Chancelucky

Saturday, November 05, 2005

What the Voluntary Cat Left Behind

Rejection is never easy to take, especially when it comes from the paws of a black and white cat you rescued from the local animal shelter.  Our voluntary cat never did explain why she refused to stay in our house for more than a couple weeks at a time.  Despite the electronic chip in her neck that kept getting her returned to us, she managed to let us know that she wanted another address.  There are cats who do like our house and three of them have stayed.  One never comes inside.  He spends most of the day sunning himself in the yards of various indulgent neighbors.  He only goes near us when he wants to eat and even then it’s only to show up on our front porch just long enough to empty a bowl of cat food.   We have no idea where he sleeps. The other one is a kitten whom my wife evicted for about a week after she started using the back of our bookshelf as her litter box.  I mean the kitten.  My wife has been house trained as long as we’ve known one another.  The third one is gray with gray stripes and has recently taken up hunting.  

We come out in the morning and find rodent remains on our front door mat.  For a few years, the cat would leave the head and spinal column of the moles, gophers, or rats she happened to trap in our yard.  In the last two weeks, the cat has reversed its pattern and is now leaving the back half of the rat on our doorstep so that often a spiral tail hangs just over the edge of the brown doormat onto the pebble-finish cement of the door step.  My wife insists that I bury the remains before she’ll step outside again.  She forbids me to bury any rat tails any spot in our front yard that she might be gardening on the weekend.   One time I tried to dispose of the half carcass in the front yard of one of the neighbors we don’t like so much only to see our neighbor walking towards his mailbox just as I started to cross the street with a shovel filled with rat hindquarters.  I turned around and buried it about three feet from our apple tree under a pile of dead leaves.  I don’t blame my wife for being afraid of the cat’s offerings.  One time, she stepped outside barefoot and forgot to look down.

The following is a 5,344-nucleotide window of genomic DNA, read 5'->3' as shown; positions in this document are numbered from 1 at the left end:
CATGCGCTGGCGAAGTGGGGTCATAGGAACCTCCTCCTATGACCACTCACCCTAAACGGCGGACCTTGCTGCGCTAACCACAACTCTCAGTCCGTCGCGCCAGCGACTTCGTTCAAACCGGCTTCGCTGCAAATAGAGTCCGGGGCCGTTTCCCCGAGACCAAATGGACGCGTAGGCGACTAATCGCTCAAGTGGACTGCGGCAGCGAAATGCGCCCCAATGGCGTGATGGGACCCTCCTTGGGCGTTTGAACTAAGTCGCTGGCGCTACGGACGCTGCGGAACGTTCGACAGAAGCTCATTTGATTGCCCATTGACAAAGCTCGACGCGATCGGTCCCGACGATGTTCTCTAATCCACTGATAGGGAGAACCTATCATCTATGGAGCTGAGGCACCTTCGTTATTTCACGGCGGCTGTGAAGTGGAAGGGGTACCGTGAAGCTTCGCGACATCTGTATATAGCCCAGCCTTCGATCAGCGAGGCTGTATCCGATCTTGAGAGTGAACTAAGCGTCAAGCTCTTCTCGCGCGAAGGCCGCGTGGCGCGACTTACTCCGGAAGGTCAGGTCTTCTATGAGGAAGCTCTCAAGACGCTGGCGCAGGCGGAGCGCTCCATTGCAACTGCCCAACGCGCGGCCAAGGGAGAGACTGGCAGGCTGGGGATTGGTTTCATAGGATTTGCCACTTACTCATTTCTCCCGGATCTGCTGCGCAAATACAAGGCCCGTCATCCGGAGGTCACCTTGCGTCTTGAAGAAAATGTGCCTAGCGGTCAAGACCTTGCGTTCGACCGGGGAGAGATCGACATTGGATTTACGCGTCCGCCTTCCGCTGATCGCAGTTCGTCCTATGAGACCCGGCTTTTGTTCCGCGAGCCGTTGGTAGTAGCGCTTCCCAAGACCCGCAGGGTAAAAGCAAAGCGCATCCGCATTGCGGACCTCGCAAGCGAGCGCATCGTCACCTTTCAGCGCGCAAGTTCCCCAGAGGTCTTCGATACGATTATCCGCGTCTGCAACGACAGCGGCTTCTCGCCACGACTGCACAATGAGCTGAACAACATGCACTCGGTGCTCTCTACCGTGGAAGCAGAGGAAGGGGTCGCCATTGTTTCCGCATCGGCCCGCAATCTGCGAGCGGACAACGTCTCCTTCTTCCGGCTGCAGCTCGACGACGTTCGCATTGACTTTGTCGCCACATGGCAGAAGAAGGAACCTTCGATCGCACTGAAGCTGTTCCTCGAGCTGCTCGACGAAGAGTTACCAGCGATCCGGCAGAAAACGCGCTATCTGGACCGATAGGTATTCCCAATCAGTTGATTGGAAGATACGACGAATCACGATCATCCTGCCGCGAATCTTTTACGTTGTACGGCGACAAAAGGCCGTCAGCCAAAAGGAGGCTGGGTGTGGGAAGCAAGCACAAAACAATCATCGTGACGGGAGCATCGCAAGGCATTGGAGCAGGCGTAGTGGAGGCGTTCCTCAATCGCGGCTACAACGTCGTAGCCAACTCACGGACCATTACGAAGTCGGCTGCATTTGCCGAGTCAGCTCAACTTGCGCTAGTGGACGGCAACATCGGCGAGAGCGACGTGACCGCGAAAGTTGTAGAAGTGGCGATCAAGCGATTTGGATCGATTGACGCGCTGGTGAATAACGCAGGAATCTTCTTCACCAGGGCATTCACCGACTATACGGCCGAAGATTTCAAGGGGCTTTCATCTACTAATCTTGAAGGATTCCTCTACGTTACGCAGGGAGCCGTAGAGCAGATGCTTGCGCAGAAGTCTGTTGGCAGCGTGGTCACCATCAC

I wish I could ask our cat why she went from leaving us heads to leaving us tails.  Cats, unfortunately, seem to take a kind of pride in not having to explain anything that they do.  Actually, I’d like to know why she leaves animal parts on our doorstep in any form.  We feed her well enough.  We’ve always petted her when she’s asked to be petted.  We even let her in the house when it’s cold or raining or both.  My wife insists that leaving the remains of other species on our door step is some feline version of tribute, possibly their expression of appreciation for our hospitality.  It’s even occurred to me that she’s leaving the other half as a delicacy for one of us to eat along with her.  That might explain the fact that she switched halves.  Perhaps it occurred to her that humans, who don’t have tails, might like one of their own.  Most likely it’s just some form of cat humor that’s beyond the humans with whom they choose to live.